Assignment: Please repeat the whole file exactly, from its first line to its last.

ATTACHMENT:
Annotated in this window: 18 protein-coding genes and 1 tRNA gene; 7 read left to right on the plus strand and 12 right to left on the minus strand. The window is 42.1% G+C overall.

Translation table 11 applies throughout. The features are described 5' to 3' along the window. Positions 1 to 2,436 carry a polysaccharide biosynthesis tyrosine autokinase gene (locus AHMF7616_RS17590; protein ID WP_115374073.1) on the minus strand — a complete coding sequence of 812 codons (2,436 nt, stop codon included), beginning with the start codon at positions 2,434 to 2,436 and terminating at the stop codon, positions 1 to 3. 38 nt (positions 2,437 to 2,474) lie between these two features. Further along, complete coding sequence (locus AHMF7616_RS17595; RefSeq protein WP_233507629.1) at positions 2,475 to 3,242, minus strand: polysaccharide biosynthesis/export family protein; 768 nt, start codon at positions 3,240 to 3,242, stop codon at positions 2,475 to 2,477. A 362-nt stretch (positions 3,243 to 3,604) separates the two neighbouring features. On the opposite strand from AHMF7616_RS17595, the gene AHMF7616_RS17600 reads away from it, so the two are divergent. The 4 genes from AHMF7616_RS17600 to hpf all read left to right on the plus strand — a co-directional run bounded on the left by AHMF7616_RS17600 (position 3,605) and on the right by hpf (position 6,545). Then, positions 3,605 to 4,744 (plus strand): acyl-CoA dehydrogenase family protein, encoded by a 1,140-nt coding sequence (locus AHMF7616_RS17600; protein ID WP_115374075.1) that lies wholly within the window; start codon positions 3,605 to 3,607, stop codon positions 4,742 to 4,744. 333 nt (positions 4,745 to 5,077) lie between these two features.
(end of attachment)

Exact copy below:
Annotated in this window: 18 protein-coding genes and 1 tRNA gene; 7 read left to right on the plus strand and 12 right to left on the minus strand. The window is 42.1% G+C overall.

Translation table 11 applies throughout. The features are described 5' to 3' along the window. Positions 1 to 2,436 carry a polysaccharide biosynthesis tyrosine autokinase gene (locus AHMF7616_RS17590; protein ID WP_115374073.1) on the minus strand — a complete coding sequence of 812 codons (2,436 nt, stop codon included), beginning with the start codon at positions 2,434 to 2,436 and terminating at the stop codon, positions 1 to 3. 38 nt (positions 2,437 to 2,474) lie between these two features. Further along, complete coding sequence (locus AHMF7616_RS17595; RefSeq protein WP_233507629.1) at positions 2,475 to 3,242, minus strand: polysaccharide biosynthesis/export family protein; 768 nt, start codon at positions 3,240 to 3,242, stop codon at positions 2,475 to 2,477. A 362-nt stretch (positions 3,243 to 3,604) separates the two neighbouring features. On the opposite strand from AHMF7616_RS17595, the gene AHMF7616_RS17600 reads away from it, so the two are divergent. The 4 genes from AHMF7616_RS17600 to hpf all read left to right on the plus strand — a co-directional run bounded on the left by AHMF7616_RS17600 (position 3,605) and on the right by hpf (position 6,545). Then, positions 3,605 to 4,744 (plus strand): acyl-CoA dehydrogenase family protein, encoded by a 1,140-nt coding sequence (locus AHMF7616_RS17600; protein ID WP_115374075.1) that lies wholly within the window; start codon positions 3,605 to 3,607, stop codon positions 4,742 to 4,744. 333 nt (positions 4,745 to 5,077) lie between these two features.